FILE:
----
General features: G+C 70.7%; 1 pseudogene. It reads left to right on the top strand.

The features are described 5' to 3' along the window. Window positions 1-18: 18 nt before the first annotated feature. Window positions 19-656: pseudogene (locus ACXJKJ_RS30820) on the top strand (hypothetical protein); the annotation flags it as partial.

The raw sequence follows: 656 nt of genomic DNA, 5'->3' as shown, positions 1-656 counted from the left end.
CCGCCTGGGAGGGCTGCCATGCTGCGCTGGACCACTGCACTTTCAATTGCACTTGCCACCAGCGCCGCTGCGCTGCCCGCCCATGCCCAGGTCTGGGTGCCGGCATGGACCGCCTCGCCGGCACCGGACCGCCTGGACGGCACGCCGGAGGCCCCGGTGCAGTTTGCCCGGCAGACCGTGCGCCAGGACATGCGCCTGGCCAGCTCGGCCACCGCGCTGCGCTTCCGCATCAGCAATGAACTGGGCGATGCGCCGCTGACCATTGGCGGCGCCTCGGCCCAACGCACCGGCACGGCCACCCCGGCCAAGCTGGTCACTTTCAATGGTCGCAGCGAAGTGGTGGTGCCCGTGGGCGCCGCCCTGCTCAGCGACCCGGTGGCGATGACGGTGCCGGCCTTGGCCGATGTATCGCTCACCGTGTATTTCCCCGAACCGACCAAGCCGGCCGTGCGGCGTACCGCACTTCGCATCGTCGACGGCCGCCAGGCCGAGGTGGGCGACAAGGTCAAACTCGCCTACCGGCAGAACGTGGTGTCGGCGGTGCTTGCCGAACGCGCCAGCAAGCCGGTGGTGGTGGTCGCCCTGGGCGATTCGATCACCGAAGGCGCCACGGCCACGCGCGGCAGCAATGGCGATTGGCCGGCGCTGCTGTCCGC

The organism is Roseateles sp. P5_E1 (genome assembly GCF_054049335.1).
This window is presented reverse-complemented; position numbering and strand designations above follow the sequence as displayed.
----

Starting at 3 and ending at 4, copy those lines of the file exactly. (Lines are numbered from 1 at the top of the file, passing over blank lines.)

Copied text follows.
The raw sequence follows: 656 nt of genomic DNA, 5'->3' as shown, positions 1-656 counted from the left end.
CCGCCTGGGAGGGCTGCCATGCTGCGCTGGACCACTGCACTTTCAATTGCACTTGCCACCAGCGCCGCTGCGCTGCCCGCCCATGCCCAGGTCTGGGTGCCGGCATGGACCGCCTCGCCGGCACCGGACCGCCTGGACGGCACGCCGGAGGCCCCGGTGCAGTTTGCCCGGCAGACCGTGCGCCAGGACATGCGCCTGGCCAGCTCGGCCACCGCGCTGCGCTTCCGCATCAGCAATGAACTGGGCGATGCGCCGCTGACCATTGGCGGCGCCTCGGCCCAACGCACCGGCACGGCCACCCCGGCCAAGCTGGTCACTTTCAATGGTCGCAGCGAAGTGGTGGTGCCCGTGGGCGCCGCCCTGCTCAGCGACCCGGTGGCGATGACGGTGCCGGCCTTGGCCGATGTATCGCTCACCGTGTATTTCCCCGAACCGACCAAGCCGGCCGTGCGGCGTACCGCACTTCGCATCGTCGACGGCCGCCAGGCCGAGGTGGGCGACAAGGTCAAACTCGCCTACCGGCAGAACGTGGTGTCGGCGGTGCTTGCCGAACGCGCCAGCAAGCCGGTGGTGGTGGTCGCCCTGGGCGATTCGATCACCGAAGGCGCCACGGCCACGCGCGGCAGCAATGGCGATTGGCCGGCGCTGCTGTCCGC